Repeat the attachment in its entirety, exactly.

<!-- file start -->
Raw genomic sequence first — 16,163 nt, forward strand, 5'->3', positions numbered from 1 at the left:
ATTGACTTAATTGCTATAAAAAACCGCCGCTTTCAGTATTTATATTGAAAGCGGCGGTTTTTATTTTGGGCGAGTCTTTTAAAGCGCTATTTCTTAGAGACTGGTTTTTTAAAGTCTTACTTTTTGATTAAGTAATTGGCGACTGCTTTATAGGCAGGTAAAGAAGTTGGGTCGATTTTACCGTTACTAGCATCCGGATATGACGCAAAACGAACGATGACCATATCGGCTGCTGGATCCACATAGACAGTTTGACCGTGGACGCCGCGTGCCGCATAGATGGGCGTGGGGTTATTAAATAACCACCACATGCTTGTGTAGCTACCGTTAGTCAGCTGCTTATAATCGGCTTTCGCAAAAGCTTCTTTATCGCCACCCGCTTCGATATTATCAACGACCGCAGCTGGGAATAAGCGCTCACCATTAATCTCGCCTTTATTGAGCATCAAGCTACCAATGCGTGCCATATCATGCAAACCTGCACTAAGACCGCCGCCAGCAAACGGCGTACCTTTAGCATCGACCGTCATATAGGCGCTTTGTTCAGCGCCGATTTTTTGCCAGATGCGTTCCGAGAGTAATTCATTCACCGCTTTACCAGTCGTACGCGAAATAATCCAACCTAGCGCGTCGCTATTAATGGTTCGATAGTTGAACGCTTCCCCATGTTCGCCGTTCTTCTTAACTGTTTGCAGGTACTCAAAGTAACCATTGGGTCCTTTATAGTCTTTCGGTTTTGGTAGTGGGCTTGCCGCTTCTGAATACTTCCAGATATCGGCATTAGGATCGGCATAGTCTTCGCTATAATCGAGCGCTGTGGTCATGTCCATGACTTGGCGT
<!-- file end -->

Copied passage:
Raw genomic sequence first — 16,163 nt, forward strand, 5'->3', positions numbered from 1 at the left:
ATTGACTTAATTGCTATAAAAAACCGCCGCTTTCAGTATTTATATTGAAAGCGGCGGTTTTTATTTTGGGCGAGTCTTTTAAAGCGCTATTTCTTAGAGACTGGTTTTTTAAAGTCTTACTTTTTGATTAAGTAATTGGCGACTGCTTTATAGGCAGGTAAAGAAGTTGGGTCGATTTTACCGTTACTAGCATCCGGATATGACGCAAAACGAACGATGACCATATCGGCTGCTGGATCCACATAGACAGTTTGACCGTGGACGCCGCGTGCCGCATAGATGGGCGTGGGGTTATTAAATAACCACCACATGCTTGTGTAGCTACCGTTAGTCAGCTGCTTATAATCGGCTTTCGCAAAAGCTTCTTTATCGCCACCCGCTTCGATATTATCAACGACCGCAGCTGGGAATAAGCGCTCACCATTAATCTCGCCTTTATTGAGCATCAAGCTACCAATGCGTGCCATATCATGCAAACCTGCACTAAGACCGCCGCCAGCAAACGGCGTACCTTTAGCATCGACCGTCATATAGGCGCTTTGTTCAGCGCCGATTTTTTGCCAGATGCGTTCCGAGAGTAATTCATTCACCGCTTTACCAGTCGTACGCGAAATAATCCAACCTAGCGCGTCGCTATTAATGGTTCGATAGTTGAACGCTTCCCCATGTTCGCCGTTCTTCTTAACTGTTTGCAGGTACTCAAAGTAACCATTGGGTCCTTTATAGTCTTTCGGTTTTGGTAGTGGGCTTGCCGCTTCTGAATACTTCCAGATATCGGCATTAGGATCGGCATAGTCTTCGCTATAATCGAGCGCTGTGGTCATGTCCATGACTTGGCGT